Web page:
WHO WILL BE SINGED AS WOOD-BURNING
MARKETS GETS HOTTER IN NEW ZEALAND?
GLOBAL DAIRY GIANT MOVES FROM COAL TO FIBRE FOR RENEWABLE ENERGY
THE competition for pulp-logs, lower grade sawlogs and woodchip is starting to heat up in New Zealand.
Global dairy giant and exporter Fonterra seems to be firming up plans to convert most or all of its coal burning power boilers – used for milk drying into powder and for other industrial uses – to renewable energy …and with wood fibre.
Fonterra has six dairy factories throughout New Zealand, including two of the world’s largest milk-drying facilities at Lichfield in the North Island and Darfield in the South Island. At the peak of the milking season, Fonterra processes 80 million litres of milk a day – 40 million in the morning and another 40 million in the evening.
Fonterra has many old, and some fairly new coal fired boilers, and also gas boilers for milk drying and other processing energy.
In line with the NZ Climate Commission’s targets for carbon emission reductions, Fonterra plans to phase out coal by 2037, but it could be sooner.
The company is focusing on coal conversion to renewables before gas conversion, as the transition from coal is twice as effective in reducing emissions.
Fonterra has already signed a contract to use wood pellets supplied by Natures Flame’s plant at Taupo to feed its Te Awamutu dairy factory. We understand this 48,000 tonnes a year contract has underwritten the Natures Flames expansion project to lift annual wood pellet production from 40,000 to 80,000 tpy.
At 17-18 gigajoules a tonne*, wood pellet efficiency is close to the efficiency of New Zealand coal at 18-19, (hard black Australian coal can rate at 25), but the use of woodchips is more of a challenge as their green thermal efficiency in only around 7 gig/t.
However, with increasing carbon emission financial penalties (at likely increasing carbon prices), Fonterra is actively investigating the use of ‘dried’ logs or woodchips (down to 10-30% depending on the quality of coal it uses which it replaces). One source suggests its demand could total 800,000 GMT per annum in the South Island alone, with more required in the North Island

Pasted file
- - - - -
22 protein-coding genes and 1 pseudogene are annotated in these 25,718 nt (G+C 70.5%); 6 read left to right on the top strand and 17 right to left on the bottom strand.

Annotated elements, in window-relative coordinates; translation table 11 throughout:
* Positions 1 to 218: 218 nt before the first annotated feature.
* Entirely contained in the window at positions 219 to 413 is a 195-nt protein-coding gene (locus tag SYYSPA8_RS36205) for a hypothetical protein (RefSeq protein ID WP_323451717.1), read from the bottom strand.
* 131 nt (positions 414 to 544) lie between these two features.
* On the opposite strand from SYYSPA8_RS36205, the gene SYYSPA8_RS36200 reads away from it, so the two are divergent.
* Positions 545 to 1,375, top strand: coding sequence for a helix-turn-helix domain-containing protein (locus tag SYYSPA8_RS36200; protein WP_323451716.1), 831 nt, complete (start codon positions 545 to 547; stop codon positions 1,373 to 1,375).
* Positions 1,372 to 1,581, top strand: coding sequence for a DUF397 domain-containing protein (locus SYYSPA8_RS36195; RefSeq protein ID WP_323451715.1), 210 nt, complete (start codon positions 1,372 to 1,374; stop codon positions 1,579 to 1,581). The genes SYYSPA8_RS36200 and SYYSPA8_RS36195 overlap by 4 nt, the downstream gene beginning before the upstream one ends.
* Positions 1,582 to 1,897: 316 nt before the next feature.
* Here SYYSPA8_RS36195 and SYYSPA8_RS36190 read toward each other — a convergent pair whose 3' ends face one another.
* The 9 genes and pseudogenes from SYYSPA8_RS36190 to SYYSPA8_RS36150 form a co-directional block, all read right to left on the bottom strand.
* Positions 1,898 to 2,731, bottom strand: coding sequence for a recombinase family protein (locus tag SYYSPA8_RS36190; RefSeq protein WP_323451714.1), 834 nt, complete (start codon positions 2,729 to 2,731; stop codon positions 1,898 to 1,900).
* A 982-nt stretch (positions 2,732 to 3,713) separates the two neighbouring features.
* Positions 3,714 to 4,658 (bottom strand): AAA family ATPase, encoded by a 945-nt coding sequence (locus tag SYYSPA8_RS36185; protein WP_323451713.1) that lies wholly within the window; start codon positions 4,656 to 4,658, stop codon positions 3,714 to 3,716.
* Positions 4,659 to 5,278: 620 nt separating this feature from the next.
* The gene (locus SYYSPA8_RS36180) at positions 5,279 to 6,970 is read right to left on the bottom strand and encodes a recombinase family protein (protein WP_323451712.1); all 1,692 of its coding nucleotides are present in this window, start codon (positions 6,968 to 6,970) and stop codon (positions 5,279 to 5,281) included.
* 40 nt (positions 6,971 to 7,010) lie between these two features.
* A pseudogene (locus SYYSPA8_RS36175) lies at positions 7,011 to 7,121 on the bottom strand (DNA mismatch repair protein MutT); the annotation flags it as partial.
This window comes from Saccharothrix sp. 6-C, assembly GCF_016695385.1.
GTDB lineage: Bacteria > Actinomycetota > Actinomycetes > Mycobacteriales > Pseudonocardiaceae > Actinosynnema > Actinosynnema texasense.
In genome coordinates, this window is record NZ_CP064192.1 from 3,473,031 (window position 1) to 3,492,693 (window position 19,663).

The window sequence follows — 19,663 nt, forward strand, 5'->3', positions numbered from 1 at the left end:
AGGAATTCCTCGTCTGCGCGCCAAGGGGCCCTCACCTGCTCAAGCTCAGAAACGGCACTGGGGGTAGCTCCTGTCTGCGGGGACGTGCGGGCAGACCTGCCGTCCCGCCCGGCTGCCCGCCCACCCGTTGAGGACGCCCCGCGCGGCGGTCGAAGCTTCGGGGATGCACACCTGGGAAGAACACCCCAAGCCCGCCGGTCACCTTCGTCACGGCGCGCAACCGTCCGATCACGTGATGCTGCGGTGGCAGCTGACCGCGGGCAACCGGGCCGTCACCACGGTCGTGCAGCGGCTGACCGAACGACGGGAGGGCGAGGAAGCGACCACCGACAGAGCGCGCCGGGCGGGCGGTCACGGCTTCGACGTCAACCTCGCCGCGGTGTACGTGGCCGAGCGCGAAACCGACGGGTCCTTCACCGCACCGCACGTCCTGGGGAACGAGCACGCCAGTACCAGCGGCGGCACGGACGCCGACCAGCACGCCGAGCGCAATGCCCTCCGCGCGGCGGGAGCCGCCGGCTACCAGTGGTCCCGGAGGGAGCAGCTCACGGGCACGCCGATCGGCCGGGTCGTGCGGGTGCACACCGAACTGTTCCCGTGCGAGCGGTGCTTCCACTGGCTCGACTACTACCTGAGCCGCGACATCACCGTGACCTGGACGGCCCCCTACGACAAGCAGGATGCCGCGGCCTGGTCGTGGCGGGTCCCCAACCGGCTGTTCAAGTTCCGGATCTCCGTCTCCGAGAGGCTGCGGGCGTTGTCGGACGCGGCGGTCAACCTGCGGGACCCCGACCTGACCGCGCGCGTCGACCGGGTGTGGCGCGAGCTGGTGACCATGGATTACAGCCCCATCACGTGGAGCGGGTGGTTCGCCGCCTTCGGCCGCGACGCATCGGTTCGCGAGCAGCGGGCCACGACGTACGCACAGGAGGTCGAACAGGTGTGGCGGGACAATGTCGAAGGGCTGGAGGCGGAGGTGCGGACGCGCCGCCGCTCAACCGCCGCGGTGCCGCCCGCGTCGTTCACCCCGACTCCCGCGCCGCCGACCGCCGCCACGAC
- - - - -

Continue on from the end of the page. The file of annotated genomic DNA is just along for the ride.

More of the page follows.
Fonterra’s ‘ability to pay” (different from its ‘willingness to pay’) to be better off than continuing to burn coal with carbon emission penalties means that potentially it could afford to pay more than existing pulp mills pay for sawmill woodchips, and to pay log export prices for most or all of the lower grades of logs, and possibly start eating into the benchmark A Grade log export pool. But this is unlikely.
However, in addition to Fonterra, a number of big independent Chinese and French-owned daily factories are operating in New Zealand, and they will all be under the same spotlight as Fonterra regarding carbon emissions for their boilers. We are aware of various companies trying to corner the market for residues to feed these factories in future.
So, the ‘singe’ may be restricted to lower log export grades. But we expect the big pulp mills in the North Island will also be looking sideways at their sawmill residue woodchip supplies and talking to Fonterra and other dairy factory owners in 2021.
With sawmills now receiving ex-bin prices in real terms for woodchips from pulp mills around only 50% of what they received 25 years ago, and new entrants into the market for sawmill residues and for lower grade logs, this will be a welcome respite for both the sawmilling and forest-owning sectors.
(*1 gigajoule = 0.0341 tonnes of coal equivalent).